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I spent most of last week and this past weekend reading and preparing myself for my doctor's appointment today. We are at the point where it is time to talk about the birth. Ryan's birth started pretty normally, with my water breaking in the doctors office at a routine appointment about 6 days past due. We had just finished talking about scheduling and induction for the next morning since I was almost a week past due, Ryan seemed a fair size already and I am a little more on the "petite" side. My labour progressed relatively quickly (from 2 cm to 10 cm in just a couple of hours) but without what I was expecting as contractions. Without the contractions to help me know when to push, I was unable to push effectively. Even when the nurse told me when to push by watching my contractions on the electronic fetal monitoring, it was not much help. Ryan ended up being born via a c-section(Cesarean), his pointy head telling me that he and I tried our best.
At my 6 week post-partum visit my doctor told me the next baby would be a repeat c-section. I did not pay much attention to what he said because I had just had a baby and was not thinking of having another just yet at that point. When I did get pregnant again, my doctor did say his personal recommendation would be a repeat c-section (which he went ahead and scheduled for 10 days before my due date) but he has acknowledged my lack of interest in an elective repeat c-section. Thus began our dialogue of a possible VBAC (vaginal birth after Cesarean) for this birth with both Brad and the doctor thinking that a repeat c-section is the best choice here. I just wasn't sure it was the best choice for me, or my baby.
I began by reading The VBAC Companion. It had some really great information. It included addressing fears that many woman have of VBACs, the risks and the rewards. There were lists of questions to ask your doctor/midwife, your hospital/birth centre and doulas. It did recommend some sort of labour support, the most common being a doula and how important it is to have another woman, especially one who has also given birth, there with you, one on one, focusing only on you. There was a section on labour and how to make the most of your labour to make your VBAC successful. Many of the suggestions for a successful vbac labour were things that I did not have in my labour with Ryan. The book also talked about having a repeat c-section, when it is necessary, pros and the cons. I especially appreciated the first hand accounts from different women with different birth stories.
Next, I moved on to Having A Baby, Naturally. This book was recommended to me by most of the other mothers in my breastfeeding support and play group. I read the whole book but focused on the chapters dealing with labour and birth. There was information about each type of birth, different types of medical assistance during labour and different pain management techniques both drug related and non drug related. I easily understood why it was so popular with the women who had recommended it to me.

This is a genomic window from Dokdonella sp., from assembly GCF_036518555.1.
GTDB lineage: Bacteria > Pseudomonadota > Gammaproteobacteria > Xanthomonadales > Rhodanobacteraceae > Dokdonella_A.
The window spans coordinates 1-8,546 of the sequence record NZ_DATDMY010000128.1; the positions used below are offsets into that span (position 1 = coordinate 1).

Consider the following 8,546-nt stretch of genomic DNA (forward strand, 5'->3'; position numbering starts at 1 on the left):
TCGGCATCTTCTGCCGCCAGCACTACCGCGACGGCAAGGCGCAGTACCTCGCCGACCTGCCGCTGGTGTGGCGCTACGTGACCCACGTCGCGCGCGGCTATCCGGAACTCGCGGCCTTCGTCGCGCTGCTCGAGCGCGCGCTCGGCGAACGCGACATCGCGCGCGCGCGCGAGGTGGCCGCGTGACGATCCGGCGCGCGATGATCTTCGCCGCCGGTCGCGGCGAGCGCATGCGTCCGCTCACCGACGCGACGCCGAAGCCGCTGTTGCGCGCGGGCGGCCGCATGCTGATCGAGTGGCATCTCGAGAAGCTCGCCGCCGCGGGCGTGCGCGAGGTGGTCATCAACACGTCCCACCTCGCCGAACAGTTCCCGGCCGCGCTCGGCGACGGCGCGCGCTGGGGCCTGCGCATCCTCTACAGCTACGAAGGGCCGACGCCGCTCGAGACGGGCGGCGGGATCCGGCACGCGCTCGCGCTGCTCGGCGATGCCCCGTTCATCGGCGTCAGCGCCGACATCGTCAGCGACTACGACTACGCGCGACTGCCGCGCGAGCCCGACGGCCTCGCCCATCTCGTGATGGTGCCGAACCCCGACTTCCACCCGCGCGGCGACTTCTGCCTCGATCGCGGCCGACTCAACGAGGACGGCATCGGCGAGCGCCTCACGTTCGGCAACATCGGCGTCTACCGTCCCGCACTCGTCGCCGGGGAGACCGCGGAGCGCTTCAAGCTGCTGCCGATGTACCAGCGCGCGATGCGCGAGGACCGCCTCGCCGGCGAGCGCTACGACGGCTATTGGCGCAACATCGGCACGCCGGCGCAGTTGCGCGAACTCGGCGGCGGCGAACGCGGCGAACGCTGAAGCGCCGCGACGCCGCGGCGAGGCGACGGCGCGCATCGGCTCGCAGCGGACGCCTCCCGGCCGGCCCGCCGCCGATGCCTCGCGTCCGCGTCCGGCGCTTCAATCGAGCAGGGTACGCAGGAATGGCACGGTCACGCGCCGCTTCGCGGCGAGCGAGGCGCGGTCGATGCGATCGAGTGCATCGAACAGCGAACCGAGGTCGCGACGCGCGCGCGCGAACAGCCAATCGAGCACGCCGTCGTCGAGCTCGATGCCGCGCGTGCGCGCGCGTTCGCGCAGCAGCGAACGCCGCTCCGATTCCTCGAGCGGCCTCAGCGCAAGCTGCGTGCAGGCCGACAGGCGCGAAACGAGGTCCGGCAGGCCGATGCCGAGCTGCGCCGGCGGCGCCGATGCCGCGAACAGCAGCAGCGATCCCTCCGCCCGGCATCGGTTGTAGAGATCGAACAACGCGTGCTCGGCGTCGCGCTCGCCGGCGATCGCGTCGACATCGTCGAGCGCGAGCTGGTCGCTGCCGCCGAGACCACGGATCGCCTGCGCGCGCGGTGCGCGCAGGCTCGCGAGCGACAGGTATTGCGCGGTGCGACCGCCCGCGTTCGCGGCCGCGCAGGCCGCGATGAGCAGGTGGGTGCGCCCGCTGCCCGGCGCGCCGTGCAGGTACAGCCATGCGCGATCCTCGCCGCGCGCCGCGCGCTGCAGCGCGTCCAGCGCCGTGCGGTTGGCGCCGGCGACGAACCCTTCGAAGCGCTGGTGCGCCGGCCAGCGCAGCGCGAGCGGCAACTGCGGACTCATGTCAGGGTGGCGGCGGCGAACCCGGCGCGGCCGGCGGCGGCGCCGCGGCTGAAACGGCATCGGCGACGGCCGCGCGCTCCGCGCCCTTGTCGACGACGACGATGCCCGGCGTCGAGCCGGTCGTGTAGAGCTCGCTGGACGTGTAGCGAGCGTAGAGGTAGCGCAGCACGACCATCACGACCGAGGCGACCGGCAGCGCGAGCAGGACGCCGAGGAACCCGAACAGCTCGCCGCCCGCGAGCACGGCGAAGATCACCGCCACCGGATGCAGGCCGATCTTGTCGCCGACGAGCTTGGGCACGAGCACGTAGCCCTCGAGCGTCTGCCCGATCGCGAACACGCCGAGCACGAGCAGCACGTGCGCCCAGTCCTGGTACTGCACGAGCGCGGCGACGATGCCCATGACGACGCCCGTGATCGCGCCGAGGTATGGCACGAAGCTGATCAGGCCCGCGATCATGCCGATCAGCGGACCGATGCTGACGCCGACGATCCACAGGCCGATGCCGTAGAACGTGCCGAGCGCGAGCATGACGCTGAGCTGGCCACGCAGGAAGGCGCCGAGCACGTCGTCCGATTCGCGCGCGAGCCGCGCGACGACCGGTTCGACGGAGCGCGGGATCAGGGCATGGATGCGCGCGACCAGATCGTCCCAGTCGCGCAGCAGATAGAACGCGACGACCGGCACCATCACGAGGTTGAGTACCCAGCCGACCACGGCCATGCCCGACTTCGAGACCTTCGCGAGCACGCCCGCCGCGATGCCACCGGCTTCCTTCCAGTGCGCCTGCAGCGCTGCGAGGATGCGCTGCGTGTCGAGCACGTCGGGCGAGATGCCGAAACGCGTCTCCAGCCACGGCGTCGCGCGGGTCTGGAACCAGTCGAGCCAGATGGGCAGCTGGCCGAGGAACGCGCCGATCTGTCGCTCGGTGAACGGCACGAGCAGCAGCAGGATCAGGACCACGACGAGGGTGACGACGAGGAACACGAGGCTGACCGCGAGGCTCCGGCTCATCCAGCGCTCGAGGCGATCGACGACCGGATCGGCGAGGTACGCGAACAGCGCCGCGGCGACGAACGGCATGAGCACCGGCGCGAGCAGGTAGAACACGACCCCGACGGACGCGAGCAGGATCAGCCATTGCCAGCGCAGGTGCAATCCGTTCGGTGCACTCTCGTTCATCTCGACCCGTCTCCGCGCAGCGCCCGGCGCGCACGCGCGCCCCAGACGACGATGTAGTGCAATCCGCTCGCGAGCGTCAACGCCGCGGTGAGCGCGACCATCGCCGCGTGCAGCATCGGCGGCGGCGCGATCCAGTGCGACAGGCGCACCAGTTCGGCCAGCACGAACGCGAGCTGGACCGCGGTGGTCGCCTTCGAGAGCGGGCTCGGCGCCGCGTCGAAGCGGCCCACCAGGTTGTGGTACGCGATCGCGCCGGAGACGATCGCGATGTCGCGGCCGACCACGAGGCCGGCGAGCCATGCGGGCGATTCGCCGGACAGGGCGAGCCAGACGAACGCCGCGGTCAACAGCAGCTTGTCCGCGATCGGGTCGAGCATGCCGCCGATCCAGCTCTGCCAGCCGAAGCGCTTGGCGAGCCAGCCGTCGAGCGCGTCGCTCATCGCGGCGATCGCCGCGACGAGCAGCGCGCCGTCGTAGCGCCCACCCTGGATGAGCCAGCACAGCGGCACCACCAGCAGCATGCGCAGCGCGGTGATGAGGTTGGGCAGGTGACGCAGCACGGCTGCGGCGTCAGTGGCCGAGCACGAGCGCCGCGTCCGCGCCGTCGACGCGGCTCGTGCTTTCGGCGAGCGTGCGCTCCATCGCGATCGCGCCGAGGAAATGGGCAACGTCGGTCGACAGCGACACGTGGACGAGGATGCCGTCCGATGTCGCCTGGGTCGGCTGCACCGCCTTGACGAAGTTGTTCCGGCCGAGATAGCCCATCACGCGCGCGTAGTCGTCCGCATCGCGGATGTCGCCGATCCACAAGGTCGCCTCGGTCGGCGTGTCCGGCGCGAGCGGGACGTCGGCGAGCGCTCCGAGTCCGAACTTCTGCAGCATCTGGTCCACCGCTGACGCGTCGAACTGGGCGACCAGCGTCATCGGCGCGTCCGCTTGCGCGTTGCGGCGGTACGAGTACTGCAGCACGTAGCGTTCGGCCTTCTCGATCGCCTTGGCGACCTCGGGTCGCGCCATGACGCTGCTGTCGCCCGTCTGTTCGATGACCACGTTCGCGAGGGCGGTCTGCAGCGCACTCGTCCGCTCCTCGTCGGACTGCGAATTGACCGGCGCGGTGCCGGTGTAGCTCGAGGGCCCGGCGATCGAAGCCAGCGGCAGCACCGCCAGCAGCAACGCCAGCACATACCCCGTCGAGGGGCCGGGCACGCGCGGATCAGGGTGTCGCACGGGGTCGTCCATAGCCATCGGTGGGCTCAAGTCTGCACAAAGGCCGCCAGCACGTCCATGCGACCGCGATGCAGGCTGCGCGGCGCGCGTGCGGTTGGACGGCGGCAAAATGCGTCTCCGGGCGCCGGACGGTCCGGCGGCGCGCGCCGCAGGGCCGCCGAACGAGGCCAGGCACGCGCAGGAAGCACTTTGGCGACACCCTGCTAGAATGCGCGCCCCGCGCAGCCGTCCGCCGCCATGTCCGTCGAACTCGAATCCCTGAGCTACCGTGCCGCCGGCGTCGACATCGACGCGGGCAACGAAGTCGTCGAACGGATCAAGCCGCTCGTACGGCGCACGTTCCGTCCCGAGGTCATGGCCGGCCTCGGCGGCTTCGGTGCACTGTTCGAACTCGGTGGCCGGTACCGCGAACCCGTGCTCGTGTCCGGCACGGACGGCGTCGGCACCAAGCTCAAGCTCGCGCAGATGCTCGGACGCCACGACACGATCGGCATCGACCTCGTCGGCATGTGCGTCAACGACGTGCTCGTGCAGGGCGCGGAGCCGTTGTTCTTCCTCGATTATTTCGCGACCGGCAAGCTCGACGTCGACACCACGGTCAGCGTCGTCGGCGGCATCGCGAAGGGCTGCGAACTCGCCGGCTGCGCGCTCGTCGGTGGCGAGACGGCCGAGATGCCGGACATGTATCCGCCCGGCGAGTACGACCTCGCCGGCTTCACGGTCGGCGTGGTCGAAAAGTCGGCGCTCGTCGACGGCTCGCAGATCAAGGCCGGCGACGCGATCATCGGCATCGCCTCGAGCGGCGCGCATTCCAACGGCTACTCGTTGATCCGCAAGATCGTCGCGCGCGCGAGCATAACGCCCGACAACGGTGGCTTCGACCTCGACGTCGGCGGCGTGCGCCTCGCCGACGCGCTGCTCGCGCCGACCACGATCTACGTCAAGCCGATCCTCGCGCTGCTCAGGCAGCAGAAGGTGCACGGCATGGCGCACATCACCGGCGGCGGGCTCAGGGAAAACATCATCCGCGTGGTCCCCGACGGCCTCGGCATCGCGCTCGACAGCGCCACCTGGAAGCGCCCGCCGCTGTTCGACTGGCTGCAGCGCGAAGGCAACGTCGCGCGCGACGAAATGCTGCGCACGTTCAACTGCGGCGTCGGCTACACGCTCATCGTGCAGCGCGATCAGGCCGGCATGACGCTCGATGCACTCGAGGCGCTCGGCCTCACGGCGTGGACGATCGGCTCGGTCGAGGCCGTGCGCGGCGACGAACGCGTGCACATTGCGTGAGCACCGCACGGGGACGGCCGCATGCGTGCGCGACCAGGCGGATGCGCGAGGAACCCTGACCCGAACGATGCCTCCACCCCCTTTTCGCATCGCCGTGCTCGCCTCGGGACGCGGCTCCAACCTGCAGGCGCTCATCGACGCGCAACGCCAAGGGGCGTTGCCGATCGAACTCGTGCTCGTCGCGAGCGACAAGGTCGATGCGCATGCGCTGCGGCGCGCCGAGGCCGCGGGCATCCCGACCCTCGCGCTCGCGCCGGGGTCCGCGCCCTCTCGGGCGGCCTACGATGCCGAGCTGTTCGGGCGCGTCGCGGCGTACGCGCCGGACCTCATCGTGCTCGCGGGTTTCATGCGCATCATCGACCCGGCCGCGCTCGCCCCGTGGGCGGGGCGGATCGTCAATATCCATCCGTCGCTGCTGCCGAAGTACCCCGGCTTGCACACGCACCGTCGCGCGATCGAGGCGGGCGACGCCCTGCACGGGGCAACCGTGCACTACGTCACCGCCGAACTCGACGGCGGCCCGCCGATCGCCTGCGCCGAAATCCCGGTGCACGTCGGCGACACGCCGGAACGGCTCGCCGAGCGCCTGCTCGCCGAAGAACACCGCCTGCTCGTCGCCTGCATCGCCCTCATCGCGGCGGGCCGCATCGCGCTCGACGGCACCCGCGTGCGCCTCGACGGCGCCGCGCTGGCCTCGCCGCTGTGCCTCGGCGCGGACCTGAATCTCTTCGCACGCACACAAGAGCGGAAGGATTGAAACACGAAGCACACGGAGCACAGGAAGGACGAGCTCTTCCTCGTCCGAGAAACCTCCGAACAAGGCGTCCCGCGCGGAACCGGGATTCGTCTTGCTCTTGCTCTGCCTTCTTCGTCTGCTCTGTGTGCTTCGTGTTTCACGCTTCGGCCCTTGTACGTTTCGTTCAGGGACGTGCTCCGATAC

In this technology based age, I moved onto Internet searches about vbacs. I found quite a few sites that helped me in my research and decision making process.
Finally, I talked to a couple of people I know who have had both successful VBACs and attempted VBACs. While I still had a couple of questions for my doctor about my own situation and my previous birth history (somethings I don't quite remember about Ryan's birth), I felt certain that I wanted at least a TOL (trial of labour) with this baby with the hopes of a successful VBAC. Armed with my list of questions for my doctor and my own knowledge on the subject, I walked into my appointment.
"If you want to make God laugh, all you gotta do is tell him your plans..." goes a line from When You Say You Love Me by Clay Aiken. Very fitting for this afternoon. This was my first appointment since my 20 week ultrasound (which due to unforeseeable circumstances actually ended up being a 23 week scan). My doctor was able to confirm that the baby is a boy! He also said that things looked very good, EXCEPT... and before he even said it, I knew it was something that would make a difference in my VBAC attempt. At this point I have placenta previa. I think he said partial, but he said that if the placenta did not move, a c-section would be mandatory. So for now, we are looking at having another ultrasound at 32 weeks to see if the placenta has moved or not. I told him of the research I had been doing on VBAC and how that would be my choice if the placenta moved. He said we would talk about it again after the 32 week scan but that he still felt a c-section was the best bet. He also suggested I search for VBAC in small women since my frame is so petite. He said if I was a normal to tall woman he would wholeheartedly support my VBAC efforts.
So, for now, I am looking to keep an eye on the placenta previa situation. I hope it will change and so I will search for information on VBACs in small women. I will also research the different types of placenta previa and if infact it means a mandatory c-section or if a vbac is possible. This diagnosis has made me a little more cautious. While I may want a VBAC, and while it may be a good choice for my baby, that was before I knew of this possible placenta previa complication. If the placenta does not move, it very well be in the best interest of my health and the health of my unborn baby boy to go ahead with a planned c-section.